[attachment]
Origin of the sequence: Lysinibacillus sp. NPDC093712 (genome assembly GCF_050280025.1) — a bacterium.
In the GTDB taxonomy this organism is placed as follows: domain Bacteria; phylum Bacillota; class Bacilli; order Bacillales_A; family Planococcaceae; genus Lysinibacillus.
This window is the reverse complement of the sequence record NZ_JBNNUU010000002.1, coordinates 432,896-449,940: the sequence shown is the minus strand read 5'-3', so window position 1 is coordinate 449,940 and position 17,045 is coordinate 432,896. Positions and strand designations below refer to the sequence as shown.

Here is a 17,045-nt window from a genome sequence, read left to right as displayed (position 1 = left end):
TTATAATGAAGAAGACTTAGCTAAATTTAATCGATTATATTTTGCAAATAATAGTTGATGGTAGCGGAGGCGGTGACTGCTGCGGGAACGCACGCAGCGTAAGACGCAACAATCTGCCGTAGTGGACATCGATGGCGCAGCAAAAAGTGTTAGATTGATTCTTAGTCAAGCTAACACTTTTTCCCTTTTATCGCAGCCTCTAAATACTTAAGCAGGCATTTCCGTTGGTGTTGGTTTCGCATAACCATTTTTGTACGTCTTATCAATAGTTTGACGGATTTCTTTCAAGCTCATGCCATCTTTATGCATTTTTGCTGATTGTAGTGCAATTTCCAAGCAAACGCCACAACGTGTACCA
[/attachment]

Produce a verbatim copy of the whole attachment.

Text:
Origin of the sequence: Lysinibacillus sp. NPDC093712 (genome assembly GCF_050280025.1) — a bacterium.
In the GTDB taxonomy this organism is placed as follows: domain Bacteria; phylum Bacillota; class Bacilli; order Bacillales_A; family Planococcaceae; genus Lysinibacillus.
This window is the reverse complement of the sequence record NZ_JBNNUU010000002.1, coordinates 432,896-449,940: the sequence shown is the minus strand read 5'-3', so window position 1 is coordinate 449,940 and position 17,045 is coordinate 432,896. Positions and strand designations below refer to the sequence as shown.

Here is a 17,045-nt window from a genome sequence, read left to right as displayed (position 1 = left end):
TTATAATGAAGAAGACTTAGCTAAATTTAATCGATTATATTTTGCAAATAATAGTTGATGGTAGCGGAGGCGGTGACTGCTGCGGGAACGCACGCAGCGTAAGACGCAACAATCTGCCGTAGTGGACATCGATGGCGCAGCAAAAAGTGTTAGATTGATTCTTAGTCAAGCTAACACTTTTTCCCTTTTATCGCAGCCTCTAAATACTTAAGCAGGCATTTCCGTTGGTGTTGGTTTCGCATAACCATTTTTGTACGTCTTATCAATAGTTTGACGGATTTCTTTCAAGCTCATGCCATCTTTATGCATTTTTGCTGATTGTAGTGCAATTTCCAAGCAAACGCCACAACGTGTACCA